Indian Railways (IR) is often described as the backbone of the country’s transport system. It is not only instrumental in facilitating long-haul bulk freight movement and long-distance passenger traffic, but also provides mass transit in suburban areas of metropolitan cities. Spread over a route length of over 66,030 km, IR currently has the world’s fourth largest rail network after the US, Russia and China.
IR transports passegers close to the equivalent of the world’s population every year. It carried over 1.1 billion tonnes of freight in 2015-16 and is the fourth member of the select billion tonne club after the US, China and Russia. IR currently handles about 30 per cent of the country’s total freight traffic and 20-25 per cent of the passenger traffic. It runs 21,000 passenger and freight trains carrying over 23 million passengers per day connecting about 8,500 stations. Further, of IR’s trains, 65 per cent carry passengers, yielding less than 30 per cent of revenue; while 35 per cent are freight trains, yielding about 65 per cent of total revenue.
Meanwhile, IR is one of the main modes of transport for dry bulk commodities and its freight movement is dominated by nine of them. Of these, four commodities – coal, iron ore, cement and foodgrains – accounted for about three-fourths of IR’s freight traffic in 2014-15. Coal contributed the maximum share (41.6 per cent) during 2014-15, followed by cement (9 per cent), foodgrains (8.5 per cent), iron ore (8.2
per cent), and container services (5 per cent).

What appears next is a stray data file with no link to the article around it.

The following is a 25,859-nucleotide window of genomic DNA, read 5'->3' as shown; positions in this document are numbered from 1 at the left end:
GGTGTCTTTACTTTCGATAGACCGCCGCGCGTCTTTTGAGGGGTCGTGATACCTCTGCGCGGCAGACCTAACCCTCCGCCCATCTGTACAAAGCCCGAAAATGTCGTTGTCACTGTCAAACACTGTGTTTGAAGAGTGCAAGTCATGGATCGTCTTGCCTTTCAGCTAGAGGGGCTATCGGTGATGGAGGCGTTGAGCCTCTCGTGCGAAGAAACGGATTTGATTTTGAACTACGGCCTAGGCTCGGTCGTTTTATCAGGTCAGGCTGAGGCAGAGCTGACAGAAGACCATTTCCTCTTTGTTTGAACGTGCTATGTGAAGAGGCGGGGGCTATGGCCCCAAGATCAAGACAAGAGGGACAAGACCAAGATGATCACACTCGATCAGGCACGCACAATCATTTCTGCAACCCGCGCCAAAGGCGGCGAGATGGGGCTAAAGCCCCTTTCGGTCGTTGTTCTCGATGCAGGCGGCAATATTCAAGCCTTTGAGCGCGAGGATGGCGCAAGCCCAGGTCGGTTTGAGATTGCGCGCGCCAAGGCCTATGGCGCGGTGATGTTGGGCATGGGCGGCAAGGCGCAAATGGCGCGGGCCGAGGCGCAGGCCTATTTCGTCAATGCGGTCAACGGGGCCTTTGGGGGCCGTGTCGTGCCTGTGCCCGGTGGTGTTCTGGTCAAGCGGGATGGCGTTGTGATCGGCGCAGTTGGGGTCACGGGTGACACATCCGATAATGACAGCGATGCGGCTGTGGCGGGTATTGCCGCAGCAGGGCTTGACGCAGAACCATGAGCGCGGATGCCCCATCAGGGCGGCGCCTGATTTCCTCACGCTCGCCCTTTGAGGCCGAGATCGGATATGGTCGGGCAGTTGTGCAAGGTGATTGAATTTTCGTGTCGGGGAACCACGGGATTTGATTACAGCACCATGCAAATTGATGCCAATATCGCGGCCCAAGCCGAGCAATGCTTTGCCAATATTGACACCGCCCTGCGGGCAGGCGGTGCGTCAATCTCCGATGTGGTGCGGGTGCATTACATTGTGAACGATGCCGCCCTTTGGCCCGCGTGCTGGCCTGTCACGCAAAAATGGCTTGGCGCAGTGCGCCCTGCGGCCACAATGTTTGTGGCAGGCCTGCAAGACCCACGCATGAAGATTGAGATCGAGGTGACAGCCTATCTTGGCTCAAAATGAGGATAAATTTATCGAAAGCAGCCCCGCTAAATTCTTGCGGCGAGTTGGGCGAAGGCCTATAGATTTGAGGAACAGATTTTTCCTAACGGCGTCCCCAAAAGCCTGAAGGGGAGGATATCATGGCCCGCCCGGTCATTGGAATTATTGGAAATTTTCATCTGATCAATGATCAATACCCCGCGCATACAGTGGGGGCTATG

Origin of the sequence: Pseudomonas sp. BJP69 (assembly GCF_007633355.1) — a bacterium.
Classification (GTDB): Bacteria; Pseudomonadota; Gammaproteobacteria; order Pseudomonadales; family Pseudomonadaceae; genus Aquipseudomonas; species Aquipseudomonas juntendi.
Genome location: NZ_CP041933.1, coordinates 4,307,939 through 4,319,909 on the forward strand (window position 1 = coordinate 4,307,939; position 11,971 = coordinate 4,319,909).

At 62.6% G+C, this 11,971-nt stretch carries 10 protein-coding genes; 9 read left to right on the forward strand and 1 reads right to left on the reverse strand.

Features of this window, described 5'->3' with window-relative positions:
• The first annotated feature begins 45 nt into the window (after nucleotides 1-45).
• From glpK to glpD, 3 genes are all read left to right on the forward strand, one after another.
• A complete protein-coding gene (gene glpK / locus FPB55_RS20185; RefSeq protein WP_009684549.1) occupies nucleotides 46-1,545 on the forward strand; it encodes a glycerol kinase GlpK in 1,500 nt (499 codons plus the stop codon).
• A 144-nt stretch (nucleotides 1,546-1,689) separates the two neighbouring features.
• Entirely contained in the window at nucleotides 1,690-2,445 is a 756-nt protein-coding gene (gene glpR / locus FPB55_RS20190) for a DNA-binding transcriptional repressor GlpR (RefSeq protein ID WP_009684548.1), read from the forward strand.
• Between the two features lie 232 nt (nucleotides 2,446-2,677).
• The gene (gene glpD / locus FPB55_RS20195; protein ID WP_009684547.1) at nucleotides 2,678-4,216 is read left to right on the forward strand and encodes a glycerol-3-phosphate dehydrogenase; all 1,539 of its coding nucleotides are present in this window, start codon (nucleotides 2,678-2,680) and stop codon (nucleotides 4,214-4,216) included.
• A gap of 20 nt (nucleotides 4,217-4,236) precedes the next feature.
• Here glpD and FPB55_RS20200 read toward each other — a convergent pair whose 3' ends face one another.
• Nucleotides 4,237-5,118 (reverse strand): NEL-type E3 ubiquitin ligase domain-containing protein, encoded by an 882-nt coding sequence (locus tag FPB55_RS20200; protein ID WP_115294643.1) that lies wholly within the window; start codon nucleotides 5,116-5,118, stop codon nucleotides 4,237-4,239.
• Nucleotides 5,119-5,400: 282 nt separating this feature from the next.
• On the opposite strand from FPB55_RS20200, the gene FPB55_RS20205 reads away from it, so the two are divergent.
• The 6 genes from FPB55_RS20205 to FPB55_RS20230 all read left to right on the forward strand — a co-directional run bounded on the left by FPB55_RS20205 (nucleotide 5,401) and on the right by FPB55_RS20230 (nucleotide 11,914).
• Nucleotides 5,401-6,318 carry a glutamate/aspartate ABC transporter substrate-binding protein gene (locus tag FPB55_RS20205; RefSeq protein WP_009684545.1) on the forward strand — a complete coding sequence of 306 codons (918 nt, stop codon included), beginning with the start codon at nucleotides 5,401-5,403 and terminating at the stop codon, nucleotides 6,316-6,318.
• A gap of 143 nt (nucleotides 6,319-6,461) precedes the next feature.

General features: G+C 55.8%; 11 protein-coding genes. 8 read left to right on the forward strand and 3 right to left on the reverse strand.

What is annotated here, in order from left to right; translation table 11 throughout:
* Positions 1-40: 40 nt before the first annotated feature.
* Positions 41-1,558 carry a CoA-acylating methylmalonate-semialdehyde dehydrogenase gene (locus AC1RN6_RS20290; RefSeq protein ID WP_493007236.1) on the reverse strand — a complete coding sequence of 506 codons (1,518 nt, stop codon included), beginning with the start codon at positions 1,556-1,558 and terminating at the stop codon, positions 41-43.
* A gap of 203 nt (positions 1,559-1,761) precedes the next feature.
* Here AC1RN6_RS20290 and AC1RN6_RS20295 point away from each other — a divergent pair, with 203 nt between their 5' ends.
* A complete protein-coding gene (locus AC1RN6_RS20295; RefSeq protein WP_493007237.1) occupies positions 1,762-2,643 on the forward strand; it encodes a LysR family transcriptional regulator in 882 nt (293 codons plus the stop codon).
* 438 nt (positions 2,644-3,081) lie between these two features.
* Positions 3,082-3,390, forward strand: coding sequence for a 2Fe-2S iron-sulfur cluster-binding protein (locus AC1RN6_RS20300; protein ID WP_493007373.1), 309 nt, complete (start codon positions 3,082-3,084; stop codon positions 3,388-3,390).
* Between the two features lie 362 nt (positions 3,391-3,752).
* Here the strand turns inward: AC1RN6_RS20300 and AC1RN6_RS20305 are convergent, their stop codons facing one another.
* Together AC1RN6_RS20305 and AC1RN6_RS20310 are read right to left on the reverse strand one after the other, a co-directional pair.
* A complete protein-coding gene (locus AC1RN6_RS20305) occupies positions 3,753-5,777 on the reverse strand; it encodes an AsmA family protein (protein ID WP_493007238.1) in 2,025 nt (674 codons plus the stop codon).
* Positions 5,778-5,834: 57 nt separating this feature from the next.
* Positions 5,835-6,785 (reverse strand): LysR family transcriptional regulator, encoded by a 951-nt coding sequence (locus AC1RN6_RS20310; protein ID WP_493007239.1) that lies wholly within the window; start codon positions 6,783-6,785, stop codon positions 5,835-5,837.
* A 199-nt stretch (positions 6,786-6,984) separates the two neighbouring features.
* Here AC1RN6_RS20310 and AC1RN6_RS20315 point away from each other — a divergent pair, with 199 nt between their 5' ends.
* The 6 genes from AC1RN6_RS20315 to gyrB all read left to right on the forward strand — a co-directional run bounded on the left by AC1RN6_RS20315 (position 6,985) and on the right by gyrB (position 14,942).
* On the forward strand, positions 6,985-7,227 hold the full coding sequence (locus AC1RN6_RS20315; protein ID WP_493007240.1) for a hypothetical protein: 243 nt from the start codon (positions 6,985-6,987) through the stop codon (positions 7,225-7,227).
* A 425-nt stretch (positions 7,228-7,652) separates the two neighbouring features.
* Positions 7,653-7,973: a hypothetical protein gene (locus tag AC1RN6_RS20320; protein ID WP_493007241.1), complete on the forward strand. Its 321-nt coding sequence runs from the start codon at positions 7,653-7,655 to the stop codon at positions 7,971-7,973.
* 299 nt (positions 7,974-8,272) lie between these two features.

Between 2011-12 and 2015-16, freight traffic showed an upward trend. It increased at a compound annual growth rate (CAGR) of 3.3 per cent, while freight earnings increased at a CAGR of 12.2 per cent during 2011-16.
Despite the decline in passenger traffic from 8,306 million in 2011-12 to 8,152 million in 2015-16, passenger earnings increased at a CAGR of about 12 per cent during the same period. This is primarily because of increase in passenger tariffs. Within the passenger segment, suburban traffic stood at 4,459.38 million passengers during 2015-16 as compared to 4,383.18 million in 2011-12. Meanwhile, non-suburban traffic declined to 3,692.52 million during 2015-16 against 3,922.99 million during 2011-12.
The pace of fixed asset creation as well as rolling stock acquisition has picked up in the past two years. For instance, IR managed to electrify 1,375 km route length during 2014-15 as compared to the target of 1,300 km. IR aimed to complete 1,600 km of electrification work during 2015-16, of which work on 618 km was completed during April-October 2015. Further, IR acquired 11,151 wagons during 2014-15 as against the target of 10,000 wagons. During 2016-17, IR is to acquire about 12,000 wagons. Similar trends have been witnessed in terms of track renewals, the construction of new lines, gauge conversion, as well as the acquisition of locomotives and coaches.
The Ministry of Railways (MoR) has estimated an investment requirement of about Rs 8.56 trillion till 2020, which will largely be spent on decongesting its network. About 84 per cent of the expected investment will be diverted towards network decongestion and expansion, rolling stock acquisition and logistics park development. It is estimated that budgetary sources and market borrowing will be the key sources of funding, together accounting for about 60 per cent, to meet this huge investment requirement. Other sources of funding include internal generation, state joint ventures (JVs) and private participation.